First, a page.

A common feature with falcons is how males and females tend to look similar with one major exception: size. Female peregrine falcons are significantly larger and bulkier than males.
Peregrine falcons are most common in the southern portion of Alabama during winter, though you’ll occasionally see them in the north once spring rolls around.
You’re more likely to find peregrine falcons in their favorite environments: rocky cliffs and along rivers. However, they sometimes visit urban areas, so city-bound birders may still get a glimpse!
If you need a starting point for spotting these majestic birds, consider visiting the scenic Pine Beach Trail. This lovely location regularly sees peregrine falcons as well as warblers, ducks, and eagles.
While some falcons have extremely varied diets, the peregrine falcon generally prefers to hunt various bird species. The most common birds they target are ptarmigans, larks, and pigeons.
However, they will occasionally eat bats and rodents if the local bird supply gets low.
Bird enthusiasts will be able to identify this falcon easily. Peregrine falcons have an interesting call, switching between sharp eeep-eeeps and a rough kak-kak.
The peregrine falcon is well known for being the fastest bird alive, but did you know they also have a lot of stamina? Some populations are known to travel 20,000 miles every year!
- Species Name: Falco columbarius
- Weight: 125 grams to 300 grams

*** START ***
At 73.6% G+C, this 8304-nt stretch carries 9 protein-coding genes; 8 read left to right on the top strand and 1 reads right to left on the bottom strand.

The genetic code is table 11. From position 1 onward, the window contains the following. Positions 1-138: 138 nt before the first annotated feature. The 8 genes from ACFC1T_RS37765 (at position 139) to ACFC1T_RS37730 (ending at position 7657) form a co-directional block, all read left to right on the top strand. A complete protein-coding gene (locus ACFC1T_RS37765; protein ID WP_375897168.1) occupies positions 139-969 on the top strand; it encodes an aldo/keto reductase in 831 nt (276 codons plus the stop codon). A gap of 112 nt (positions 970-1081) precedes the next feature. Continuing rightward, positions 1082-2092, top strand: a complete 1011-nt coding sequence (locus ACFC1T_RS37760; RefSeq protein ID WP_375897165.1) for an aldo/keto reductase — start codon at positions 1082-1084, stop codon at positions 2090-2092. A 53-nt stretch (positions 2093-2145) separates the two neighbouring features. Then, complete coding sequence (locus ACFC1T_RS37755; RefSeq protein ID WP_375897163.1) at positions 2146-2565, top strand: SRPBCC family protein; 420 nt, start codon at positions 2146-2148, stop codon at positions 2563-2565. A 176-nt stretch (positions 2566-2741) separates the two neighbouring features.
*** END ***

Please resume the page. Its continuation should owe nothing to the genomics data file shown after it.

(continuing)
- Length: 24 cm to 33 cm
- Wingspan: 58 cm to 66 cm
When you truly want a birdwatching challenge, look no further than the merlin. This fascinating falcon has a variety of colors depending on where it likes to settle.
The merlin is a sleek and compact falcon, boasting rather large dark eyes and a tiny, curved beak. Below are a few of its most common colorations so you don’t overlook them on accident:
- Black Merlin – a deep gray-blue with a bright white stomach coated in streaks
- Prairie Merlin – a soft brown with a bright stomach spotted with heavy flecks
- Pacific Northwest Merlin – a dark blue (almost black) with a white stomach
The Prairie Merlin is a little more common in Alabama, but you may spot the other ones from time to time.
If you’re a fan of cold weather, you’re in luck! The merlin is most common during fall and winter in Alabama, though some may still migrate during spring and summer.
Merlins are quite adaptable depending on the environment, so you could find this bird scouting open plains or hanging out near bodies of water. Some merlins may even visit urban areas.
Similar to peregrine falcons, the merlin often hunts different bird species. However, their adaptability also extends to their diet – they sometimes hunt lizards and insects.
The merlin may have a mystical-sounding name, but its call is decidedly more chatty. It almost sounds like it’s laughing with its haw-haw-haaaw and eee-eee-eee patterns.
Merlins are very clever birds, swooping in low to the ground to startle their prey out into the open.
- Species Name: Caracara cheriway
- Weight: 952 grams to 1,348 grams
- Length: 50 cm to 65 cm
- Wingspan: 120 cm to 132 cm
Feeling lucky? You may just spot one of the most quirky falcon species – the crested caracara.